The Best of 2022: FDA Approvals and the Breakthroughs That Enabled Them
The end of the year presents a unique opportunity to look back on recent accomplishments, take inventory of successes and failures, and evaluate priorities for the coming year.
For a field like cancer research, in which progress can sometimes appear to happen slowly, it is especially important to remind ourselves of the crucial advancements being made and the impact they have on patients’ lives. In an article in Cancer Discovery, a journal of the AACR, the AACR Cancer Progress Report 2022 Steering Committee highlighted the key findings of three reports the AACR released this year: the AACR Cancer Progress Report 2022, the AACR Cancer Disparities Progress Report 2022, and the AACR Report on the Impact of COVID-19 on Cancer Research and Patient Care. The highlights, also summarized in this blog post, include some heartwarming advances, such as a continued decrease in cancer mortality and a robust increase in cancer survivorship in the U.S. The reports also shed light on the health disparities faced by cancer patients of various racial, ethnic, socioeconomic, and other minorities in the U.S. and emphasize the need for more federal research funding to catalyze critical advancements in cancer care.
The article was published as part of the In Focus section of the December issue of Cancer Discovery. The journal dedicated the section to unique perspectives on the progress made in the past year in areas such as precision oncology, drug development, and genomic data sharing.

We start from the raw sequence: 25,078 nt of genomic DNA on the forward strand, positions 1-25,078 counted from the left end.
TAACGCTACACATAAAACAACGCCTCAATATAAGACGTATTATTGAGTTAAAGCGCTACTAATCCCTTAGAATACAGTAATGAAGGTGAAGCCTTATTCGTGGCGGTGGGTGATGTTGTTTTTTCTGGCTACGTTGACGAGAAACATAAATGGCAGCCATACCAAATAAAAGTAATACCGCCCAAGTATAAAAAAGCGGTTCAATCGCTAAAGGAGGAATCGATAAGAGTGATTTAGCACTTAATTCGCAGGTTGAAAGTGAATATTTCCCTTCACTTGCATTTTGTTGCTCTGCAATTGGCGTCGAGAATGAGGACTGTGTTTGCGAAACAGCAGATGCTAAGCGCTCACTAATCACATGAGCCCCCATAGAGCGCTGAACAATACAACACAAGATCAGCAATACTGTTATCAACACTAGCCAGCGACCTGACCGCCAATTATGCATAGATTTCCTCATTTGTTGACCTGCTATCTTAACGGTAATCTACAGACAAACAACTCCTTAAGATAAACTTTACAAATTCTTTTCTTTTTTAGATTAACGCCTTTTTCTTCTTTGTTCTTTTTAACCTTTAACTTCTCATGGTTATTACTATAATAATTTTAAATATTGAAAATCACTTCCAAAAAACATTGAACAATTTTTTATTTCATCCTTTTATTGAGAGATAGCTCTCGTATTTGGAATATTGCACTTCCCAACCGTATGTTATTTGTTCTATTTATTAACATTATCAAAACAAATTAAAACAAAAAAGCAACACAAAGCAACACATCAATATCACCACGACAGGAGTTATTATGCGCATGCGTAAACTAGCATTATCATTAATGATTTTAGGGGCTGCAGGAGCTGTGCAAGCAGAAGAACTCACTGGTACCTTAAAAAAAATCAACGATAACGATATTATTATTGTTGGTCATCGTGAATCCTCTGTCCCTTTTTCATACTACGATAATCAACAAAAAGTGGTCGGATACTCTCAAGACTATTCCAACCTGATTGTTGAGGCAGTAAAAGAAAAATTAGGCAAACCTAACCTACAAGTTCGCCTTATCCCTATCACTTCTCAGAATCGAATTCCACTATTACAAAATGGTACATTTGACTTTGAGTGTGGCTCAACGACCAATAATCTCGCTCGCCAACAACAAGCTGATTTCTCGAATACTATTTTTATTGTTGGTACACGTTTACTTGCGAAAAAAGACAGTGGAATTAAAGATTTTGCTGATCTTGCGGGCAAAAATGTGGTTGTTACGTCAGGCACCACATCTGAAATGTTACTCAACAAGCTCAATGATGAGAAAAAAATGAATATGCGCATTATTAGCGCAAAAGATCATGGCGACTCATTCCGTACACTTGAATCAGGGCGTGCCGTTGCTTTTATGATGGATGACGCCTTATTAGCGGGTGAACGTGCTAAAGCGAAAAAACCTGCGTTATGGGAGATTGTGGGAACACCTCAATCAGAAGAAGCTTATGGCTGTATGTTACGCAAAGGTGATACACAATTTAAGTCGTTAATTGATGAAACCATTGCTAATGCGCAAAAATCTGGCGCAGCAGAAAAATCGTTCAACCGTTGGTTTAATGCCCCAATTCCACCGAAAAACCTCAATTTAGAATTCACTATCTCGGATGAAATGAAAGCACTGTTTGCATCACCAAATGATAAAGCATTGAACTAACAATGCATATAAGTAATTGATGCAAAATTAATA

In one of the articles in this section, Elizabeth Duke, MD, of the Office of Oncologic Diseases at the U.S. Food and Drug Administration (FDA), and colleagues summarized the key approvals rendered by the FDA for cancer therapeutics in 2022. In another, Debyani Chakravarty, PhD, a molecular geneticist at Memorial Sloan Kettering Cancer Center, and colleagues reviewed the year’s advances in precision oncology and forecasted the priorities for the field in the coming years.
FDA Approvals in 2022
In the year 2022, as of December 30, the FDA has issued 40 new actions related to cancer care, including 28 regular approvals, nine accelerated approvals, two conversions from accelerated to full approval, and three withdrawals of accelerated approvals. Accelerated approval indicates that confirmatory clinical trials may be required to continue marketing the therapy.